Aimee Lagos broke into the home and design business in a roundabout way. Trained and working as a lawyer, she was craving a career change to stimulate her creative side. When an opportunity arose to become a U.S. distributor for Denmark-based home brand Ferm Living, she—along with childhood best friend Christiana Coop—jumped. Although they only worked for the company for a year and a half, they fell in love with the Danish design aesthetic and used their experience to launch their own wallpaper brand: Hygge & West (hygge, pronounced hoo-ga, is a Danish term that loosely translates to “cozy, warmth, enjoying life’s pleasures”). Since launching in 2008, the duo has grown the collection to include fabrics, collaborating with more than a dozen artists and brands, such as Rifle Paper Co., Emily Isabella, Eden & Eden, and North Loop’s own Askov Finlayson (see the full collaboration in Products: Minn-spired Wallpaper). Although her business partner is based in San Francisco, Lagos works from her Calhoun Isles home, where she lives with her husband, two teenage sons, and three dogs. “I love living in the Twin Cities because I meet people all the time who are doing awesome, exciting things. I find inspiration everywhere,” she says, citing the Blu Dot Outlet, Room & Board, Hunt & Gather, and Pharmacie as some of her favorite local home décor shops. Of course, inspiration strikes from her own work, too. Lagos recently refreshed her dining room, pictured here, with a wallpaper—called “Foret (teal)”—from Hygge & West’s collaboration with artist Julia Rothman. “My job has definitely encouraged me to be more daring with color,” Lagos says. But beyond her work life, Lagos fully embraces the hygge lifestyle at home. “The dining room is our favorite room in the house, and a great example of hygge. It’s big and feels connected to the kitchen and family room. One of our first big purchases for the home was a huge dining room table. We love that it’s a place where we can have a bunch of friends over for dinner.” hyggeandwest.com
What began in slow steps over the course of Elijah Neumann’s creative career evolved into his current design company, NEU Design, and it’s still growing. Neumann started making furniture for his college classes and was already filling orders shortly before graduating. This led to the official launch of his business in 2014, where he designs minimal, yet practical furniture with his wife, April. Their typical designs are crafted from leftover steel, woven cotton, and wood. Inspiration for his work comes from Charles and Ray Eames, Herman Miller, and Dieter Rams’s “10 Principles of Good Design.” The driving force behind Neumann’s midcentury-style furniture is his love of architecture, spontaneity, and creative freedom. Neumann is passionate about keeping his products locally made, which is in his hometown of St. Paul. He hopes his work will help people differentiate the value of a craftsman-made product versus a mass-produced one. neudesign.co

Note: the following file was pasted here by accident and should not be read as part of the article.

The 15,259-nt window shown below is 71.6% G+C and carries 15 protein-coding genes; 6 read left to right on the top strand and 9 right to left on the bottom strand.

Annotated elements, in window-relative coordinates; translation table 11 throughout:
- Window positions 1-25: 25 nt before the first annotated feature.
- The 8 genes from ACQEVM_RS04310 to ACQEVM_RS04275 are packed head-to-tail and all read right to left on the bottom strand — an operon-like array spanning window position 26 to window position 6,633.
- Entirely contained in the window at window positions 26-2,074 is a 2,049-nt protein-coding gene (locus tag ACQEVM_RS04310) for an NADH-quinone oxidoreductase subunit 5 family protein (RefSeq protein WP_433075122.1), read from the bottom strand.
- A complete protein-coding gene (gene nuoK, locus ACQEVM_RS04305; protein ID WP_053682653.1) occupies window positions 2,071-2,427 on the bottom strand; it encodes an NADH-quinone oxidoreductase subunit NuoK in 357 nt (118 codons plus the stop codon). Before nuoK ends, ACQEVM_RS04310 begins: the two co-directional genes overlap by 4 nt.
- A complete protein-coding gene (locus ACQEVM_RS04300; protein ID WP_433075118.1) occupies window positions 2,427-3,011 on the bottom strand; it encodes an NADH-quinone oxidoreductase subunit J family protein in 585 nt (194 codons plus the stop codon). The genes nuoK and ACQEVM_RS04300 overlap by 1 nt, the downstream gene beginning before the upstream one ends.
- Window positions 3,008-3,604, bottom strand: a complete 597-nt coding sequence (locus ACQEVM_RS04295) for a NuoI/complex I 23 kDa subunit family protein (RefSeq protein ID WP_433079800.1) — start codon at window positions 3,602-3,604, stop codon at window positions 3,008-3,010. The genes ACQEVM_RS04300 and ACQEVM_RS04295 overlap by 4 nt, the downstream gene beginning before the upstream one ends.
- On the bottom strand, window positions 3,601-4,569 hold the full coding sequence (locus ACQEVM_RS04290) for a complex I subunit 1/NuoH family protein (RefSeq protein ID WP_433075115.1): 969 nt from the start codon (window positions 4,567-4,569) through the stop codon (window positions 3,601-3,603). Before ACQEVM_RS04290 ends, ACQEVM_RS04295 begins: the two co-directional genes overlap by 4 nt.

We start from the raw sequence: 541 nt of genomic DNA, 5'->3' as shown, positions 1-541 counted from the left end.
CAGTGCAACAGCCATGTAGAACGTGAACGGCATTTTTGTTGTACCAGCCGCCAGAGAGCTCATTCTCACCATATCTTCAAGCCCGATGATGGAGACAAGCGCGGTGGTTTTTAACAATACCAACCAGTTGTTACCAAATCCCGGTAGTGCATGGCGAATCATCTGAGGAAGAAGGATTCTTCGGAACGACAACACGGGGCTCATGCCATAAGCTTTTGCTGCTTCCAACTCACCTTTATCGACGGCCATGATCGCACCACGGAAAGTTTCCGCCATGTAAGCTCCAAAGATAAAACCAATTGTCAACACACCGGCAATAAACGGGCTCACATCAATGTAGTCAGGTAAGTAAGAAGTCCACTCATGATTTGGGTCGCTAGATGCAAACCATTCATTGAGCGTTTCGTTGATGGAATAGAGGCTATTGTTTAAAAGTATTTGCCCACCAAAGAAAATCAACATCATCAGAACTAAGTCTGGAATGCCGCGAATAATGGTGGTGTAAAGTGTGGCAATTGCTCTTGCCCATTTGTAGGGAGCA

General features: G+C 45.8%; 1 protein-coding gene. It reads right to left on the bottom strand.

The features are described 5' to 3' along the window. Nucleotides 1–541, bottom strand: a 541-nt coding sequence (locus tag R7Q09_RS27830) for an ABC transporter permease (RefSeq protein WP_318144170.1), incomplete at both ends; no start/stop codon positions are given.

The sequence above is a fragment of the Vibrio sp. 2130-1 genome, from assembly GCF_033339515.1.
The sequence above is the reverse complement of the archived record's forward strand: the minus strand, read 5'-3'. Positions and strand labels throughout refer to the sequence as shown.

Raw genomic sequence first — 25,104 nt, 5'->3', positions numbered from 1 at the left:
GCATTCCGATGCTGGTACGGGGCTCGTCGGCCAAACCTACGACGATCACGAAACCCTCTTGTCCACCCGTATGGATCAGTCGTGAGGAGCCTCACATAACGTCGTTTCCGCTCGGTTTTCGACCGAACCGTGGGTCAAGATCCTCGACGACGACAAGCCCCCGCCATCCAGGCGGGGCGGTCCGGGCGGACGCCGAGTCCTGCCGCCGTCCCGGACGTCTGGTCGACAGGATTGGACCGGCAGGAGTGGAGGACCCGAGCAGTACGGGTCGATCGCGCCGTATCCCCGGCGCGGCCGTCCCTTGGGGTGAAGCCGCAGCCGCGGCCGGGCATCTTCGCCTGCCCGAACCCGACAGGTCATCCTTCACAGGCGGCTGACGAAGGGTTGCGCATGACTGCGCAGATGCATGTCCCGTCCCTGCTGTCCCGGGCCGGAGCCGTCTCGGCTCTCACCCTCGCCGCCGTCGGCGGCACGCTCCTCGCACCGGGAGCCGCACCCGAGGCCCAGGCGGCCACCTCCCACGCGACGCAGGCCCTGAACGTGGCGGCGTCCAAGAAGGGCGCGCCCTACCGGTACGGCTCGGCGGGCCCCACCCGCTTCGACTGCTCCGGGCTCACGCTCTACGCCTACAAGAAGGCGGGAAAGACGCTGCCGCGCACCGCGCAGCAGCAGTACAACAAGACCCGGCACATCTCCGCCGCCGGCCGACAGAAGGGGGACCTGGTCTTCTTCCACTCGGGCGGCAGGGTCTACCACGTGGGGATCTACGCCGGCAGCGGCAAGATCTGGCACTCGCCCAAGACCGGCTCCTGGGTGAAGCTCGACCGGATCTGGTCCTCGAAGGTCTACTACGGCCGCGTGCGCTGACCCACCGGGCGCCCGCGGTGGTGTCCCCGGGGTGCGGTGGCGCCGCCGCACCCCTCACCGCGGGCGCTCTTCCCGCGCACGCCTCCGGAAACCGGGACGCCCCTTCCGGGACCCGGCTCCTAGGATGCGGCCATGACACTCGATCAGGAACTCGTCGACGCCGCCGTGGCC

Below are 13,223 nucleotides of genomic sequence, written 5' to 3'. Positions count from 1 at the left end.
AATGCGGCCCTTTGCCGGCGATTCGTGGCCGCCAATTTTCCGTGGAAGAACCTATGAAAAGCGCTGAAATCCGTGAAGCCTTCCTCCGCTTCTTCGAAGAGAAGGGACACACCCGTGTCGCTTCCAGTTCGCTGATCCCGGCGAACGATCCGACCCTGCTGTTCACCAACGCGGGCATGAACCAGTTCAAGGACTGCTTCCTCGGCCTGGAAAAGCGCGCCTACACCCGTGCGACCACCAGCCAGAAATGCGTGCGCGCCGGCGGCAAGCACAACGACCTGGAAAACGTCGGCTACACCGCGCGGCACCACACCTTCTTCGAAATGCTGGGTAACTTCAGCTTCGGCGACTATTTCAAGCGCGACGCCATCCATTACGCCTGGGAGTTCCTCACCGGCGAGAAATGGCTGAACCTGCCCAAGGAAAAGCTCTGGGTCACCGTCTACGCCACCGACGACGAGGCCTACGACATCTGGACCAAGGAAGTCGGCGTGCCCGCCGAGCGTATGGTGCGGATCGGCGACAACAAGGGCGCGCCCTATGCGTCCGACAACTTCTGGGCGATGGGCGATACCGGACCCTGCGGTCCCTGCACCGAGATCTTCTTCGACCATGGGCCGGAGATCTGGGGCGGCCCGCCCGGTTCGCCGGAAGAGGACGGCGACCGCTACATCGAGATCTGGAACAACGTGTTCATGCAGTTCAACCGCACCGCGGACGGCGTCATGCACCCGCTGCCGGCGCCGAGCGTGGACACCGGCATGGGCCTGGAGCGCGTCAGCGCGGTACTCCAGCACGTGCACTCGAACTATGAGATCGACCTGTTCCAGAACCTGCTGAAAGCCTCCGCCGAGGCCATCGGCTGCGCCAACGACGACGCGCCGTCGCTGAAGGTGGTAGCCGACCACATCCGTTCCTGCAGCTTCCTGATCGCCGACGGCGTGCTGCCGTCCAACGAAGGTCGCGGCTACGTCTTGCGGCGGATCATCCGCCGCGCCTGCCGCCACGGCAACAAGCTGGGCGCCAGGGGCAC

The Plant Whisperer
Follow Rachel Andrzejewski on Instagram (@rachelalicia) and you’ll get why her air plant installation at Golden Rule, (right) was called Verdant. You’ll also pick up some great tips about caring for air plants (give them a good soak in water once a week) and maybe talk her into making some more of her sold-out succulent terrariums.
Julia Moss Designs
Julia Moss Designs
This is not your grandmother’s silver. Well, technically it is, but refreshed for a new generation. Julia Moss began her antique silver makeovers after discovering powder coating. Once she strips silver pieces to remove gunk and tarnish, they are sprayed in fun, modern colors (think Tiffany Blue, Rose Quartz, Plum Crazy, and FDA-safe white and black) and baked, resulting in a glossy finish. Since Moss began her business in December 2014, and opened her Uptown shop in April 2015, Julia Moss Designs has grown to include five collections, with pieces ranging from vintage horseshoes and catchalls to coffee table trays and mirrors. But beyond her ready-made pieces, she also takes custom orders on family heirlooms, so you can finally throw that polish away. Prices start at $28. 2508 Hennepin Ave. S., Mpls., 612-361-7050, juliamossdesigns.com
Twenty-five years into her tenure as a European decorative arts curator at the Art Institute of Chicago, Ghenete Zelleke decided to make a bold move—to Minneapolis. As the new James Ford Bell Curator of Decorative Arts and Sculpture and head of the Department of Decorative Arts, Textiles & Sculpture at the Minneapolis Institute of Art, Zelleke isn’t only heading west, but also beyond her previous European scope.
“As I get older, my interests are growing broader,” she says. “There couldn’t be anything better for me right now.”
Overseeing the 18,000-plus works in Mia’s collection of European and American decorative arts represents an exciting new chapter for Zelleke, who grew up in New York to diplomat parents (her father was Ethiopian, her mother American). And while professional pursuits will focus on bringing the best decorative arts to Minneapolis, Zelleke’s sights are also set on trying out local Ethiopian restaurants and finding a home suited to entertaining. “My dining table is big enough to land an aircraft, so I need to have space for that,” she says.
Style and design in a snapchat: Locals to follow
“I’ve always been grateful for this advice from [late designer] Tom Gunkelman: When you make an investment in a classic piece of furniture, even if it feels a little extravagant, it becomes that special piece that moves with you from home to home.”
—Interior designer Lucy Penfield
“I enjoy helping people find an elegant solution to their design goals based on what’s truly important to them, especially given all the ideas out there.”
—Architect Christine L. Albertsson
“Some people think about sustainability and green design as having a certain look—and it’s our goal to get people to understand it can be beautiful.”
—Landscape designer Steve Modrow